Alex Neil’s marching orders for Edinburgh couldn’t be clearer: forget about extending the trams and get on with building houses.
The minister with ultimate responsibility for planning, communities and housing has been thrust into the debate about the city’s future with recent decisions, first to block a plan for 650 houses at Cammo and then to approve a similar-sized scheme at Gilmerton.
But as the Scottish Parliament heads off into recess, the old-school political bruiser is in a relaxed and confident mood, looking forward to a Mediterranean break after a year of the most intensive campaigning in living memory.
His remit is, of course, National, but he’s agreed to explain his thoughts on the future of Edinburgh as so many of the big decisions in the next few years are likely to land on his desk.
And he’s quick off the mark to set the context: “There is a special onus on all of us to make sure Edinburgh is in good shape, stays in good shape, continually develops and keeps its place in the international map of the most attractive and cosmopolitan cities in the world,” he says.
“The Registrar General is forecasting that over the next 13 years Scotland’s population could go up as high as six million from 5.3m and Edinburgh is well placed to take its fair share, maybe more than its fair share, of that growth and that will add to pressure for new housing on top of what is already a highly-pressured market place.
“The number one priority is to make sure we get the land in the right place at the right time so we can build the variety of types and tenures of houses we need for Scotland’s capital city.”
Neil is well aware Cammo was a test bed for the whole of West Edinburgh, with the complex mix of housing demand, transport problems and green belt sacrifice making it a key issue in the general election campaign. To the delight of locals, he overturned the recommendation of the government’s reporter and called a halt.
Although the rules prevent him from discussing the particulars of any decision within six weeks of an announcement, it’s clear he believed the word of locals – presumably local SNP candidates prominent amongst them – that the roads couldn’t handle a new estate.
“Sometimes nimbyism is an unfortunate description and we must respond to genuine concerns by following the evidence. If the issue is around transport then if local people say it already takes 45 minutes to get into the house, well you have to listen to that,” he explains.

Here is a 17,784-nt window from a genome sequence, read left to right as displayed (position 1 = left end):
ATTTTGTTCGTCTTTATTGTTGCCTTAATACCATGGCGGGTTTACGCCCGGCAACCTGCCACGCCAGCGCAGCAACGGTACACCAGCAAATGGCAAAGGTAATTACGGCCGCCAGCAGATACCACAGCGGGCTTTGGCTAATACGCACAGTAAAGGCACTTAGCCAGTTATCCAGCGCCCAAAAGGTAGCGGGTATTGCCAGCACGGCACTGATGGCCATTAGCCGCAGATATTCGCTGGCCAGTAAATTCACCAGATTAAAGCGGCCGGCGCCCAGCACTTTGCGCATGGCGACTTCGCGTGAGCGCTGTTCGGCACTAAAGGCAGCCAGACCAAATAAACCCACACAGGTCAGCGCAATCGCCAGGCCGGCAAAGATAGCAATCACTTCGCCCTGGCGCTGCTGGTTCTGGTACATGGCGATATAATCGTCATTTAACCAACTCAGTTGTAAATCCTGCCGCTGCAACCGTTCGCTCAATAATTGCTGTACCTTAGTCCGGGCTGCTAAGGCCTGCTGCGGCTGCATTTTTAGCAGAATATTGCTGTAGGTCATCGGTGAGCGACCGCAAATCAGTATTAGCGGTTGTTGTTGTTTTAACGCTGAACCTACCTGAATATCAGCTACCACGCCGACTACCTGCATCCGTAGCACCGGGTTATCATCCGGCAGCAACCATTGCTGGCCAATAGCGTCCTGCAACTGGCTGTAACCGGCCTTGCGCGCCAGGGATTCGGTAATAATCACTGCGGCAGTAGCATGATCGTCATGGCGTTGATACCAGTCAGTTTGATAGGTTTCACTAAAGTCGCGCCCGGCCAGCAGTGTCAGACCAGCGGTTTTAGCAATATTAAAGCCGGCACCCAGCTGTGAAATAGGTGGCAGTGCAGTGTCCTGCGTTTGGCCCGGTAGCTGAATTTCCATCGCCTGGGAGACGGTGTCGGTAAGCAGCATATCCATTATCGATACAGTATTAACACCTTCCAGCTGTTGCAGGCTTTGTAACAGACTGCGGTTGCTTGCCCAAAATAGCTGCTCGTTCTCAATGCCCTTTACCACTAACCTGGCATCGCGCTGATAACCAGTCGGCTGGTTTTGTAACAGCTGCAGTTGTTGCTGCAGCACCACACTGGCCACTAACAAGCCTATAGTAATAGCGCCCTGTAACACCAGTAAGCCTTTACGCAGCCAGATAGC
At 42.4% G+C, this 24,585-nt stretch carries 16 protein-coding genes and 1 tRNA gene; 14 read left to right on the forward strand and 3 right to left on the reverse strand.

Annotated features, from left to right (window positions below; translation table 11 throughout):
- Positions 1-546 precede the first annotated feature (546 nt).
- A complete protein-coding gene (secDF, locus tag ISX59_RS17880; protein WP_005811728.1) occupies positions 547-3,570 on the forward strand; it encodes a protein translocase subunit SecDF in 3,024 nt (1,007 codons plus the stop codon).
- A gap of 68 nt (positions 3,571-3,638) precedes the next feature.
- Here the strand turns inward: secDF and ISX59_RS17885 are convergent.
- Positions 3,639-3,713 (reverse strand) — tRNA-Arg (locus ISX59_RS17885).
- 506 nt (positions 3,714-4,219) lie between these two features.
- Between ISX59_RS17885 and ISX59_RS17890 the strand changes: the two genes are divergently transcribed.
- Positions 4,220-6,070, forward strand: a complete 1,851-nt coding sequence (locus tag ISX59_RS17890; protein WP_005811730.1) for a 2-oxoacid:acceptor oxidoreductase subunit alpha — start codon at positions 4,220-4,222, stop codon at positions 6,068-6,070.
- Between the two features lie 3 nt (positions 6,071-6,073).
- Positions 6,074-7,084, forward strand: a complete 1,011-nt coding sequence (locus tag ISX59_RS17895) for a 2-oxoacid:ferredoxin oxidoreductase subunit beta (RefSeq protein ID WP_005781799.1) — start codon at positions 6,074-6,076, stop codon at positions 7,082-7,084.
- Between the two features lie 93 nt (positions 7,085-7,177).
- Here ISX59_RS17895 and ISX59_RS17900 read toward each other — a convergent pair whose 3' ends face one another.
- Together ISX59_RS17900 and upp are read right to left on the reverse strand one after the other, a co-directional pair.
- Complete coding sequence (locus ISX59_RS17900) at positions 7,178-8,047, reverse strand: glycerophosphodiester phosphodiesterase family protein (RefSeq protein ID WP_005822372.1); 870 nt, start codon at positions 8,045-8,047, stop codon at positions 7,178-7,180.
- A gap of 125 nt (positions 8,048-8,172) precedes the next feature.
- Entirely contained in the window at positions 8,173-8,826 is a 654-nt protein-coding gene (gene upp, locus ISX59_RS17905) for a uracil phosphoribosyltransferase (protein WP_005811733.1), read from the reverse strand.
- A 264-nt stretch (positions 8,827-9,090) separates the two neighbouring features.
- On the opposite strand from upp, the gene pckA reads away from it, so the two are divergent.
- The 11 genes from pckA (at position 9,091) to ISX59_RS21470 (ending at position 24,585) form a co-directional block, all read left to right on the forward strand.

“Despite all the investment, West Edinburgh clearly has a transport issue and it’s not in the interests of current or future residents if we don’t get that sorted. If the big picture is that an area like this isn’t ready to take the volume that might come with three or four planning applications being approved then we need to look at that.”
With trams and a new railway station, presumably this means more road capacity, but later he makes it clear such transport issues are primarily local, even though national government decisions can add to the pressure.
He singles out the Queensferry Crossing as a good example of the Scottish Government investing to keep Edinburgh competitive but does not go into the knock-on effect higher traffic volumes will have on local roads.
“We are taking a very pro-active approach to transport and the bridge is a very good example. Without it Edinburgh would have a question mark over the growth it can achieve,” he says.
But then he adds: “Internally, transport leadership very much has to be led by the city council.”
Over at Gilmerton, infrastructure was also the issue, but in that case the council’s main issue was school capacity, even though traffic there at rush hour can be just as bad as in the West. Tellingly, the McTaggart & Mickel scheme was not a prominent feature of the election. It is not mentioned on the campaign website of victorious SNP candidate Tommy Sheppard, for instance.
Approval came with a commitment from the developer to build a new primary school, but left the council with a £7m bill for new places at Liberton High. It appears that following the evidence, as Mr Neil puts it, might be down to who shouts the directions loudest. But despite these inconsistencies, there is clarity about what he expects to see in Edinburgh; growth. He accepts, as it stands, Edinburgh cannot meet its housing targets without building on green belt land and sacrifices will be needed as long as it is done in a measured and planned way.
“There needs to be a balance between how much we encroach into green belt with the number of brownfield sites available. If you just make green belt land available then developers might not use the brownfield sites.”
“But we need as many houses as we can build in Edinburgh of all types,” he says. “For every house not built there is a family waiting to occupy one because the demand is huge.
And so his advice to his colleagues in the city’s coalition administration?
“If I were a councillor in Edinburgh, funding substantial investment in new housing would be a much higher priority than extending the trams in the immediate future because we need a step change in housing of all types and tenures, types and sizes.
“If we can’t house the population there is a real threat to reaching Edinburgh’s economic potential. With housing, the sky’s the limit.”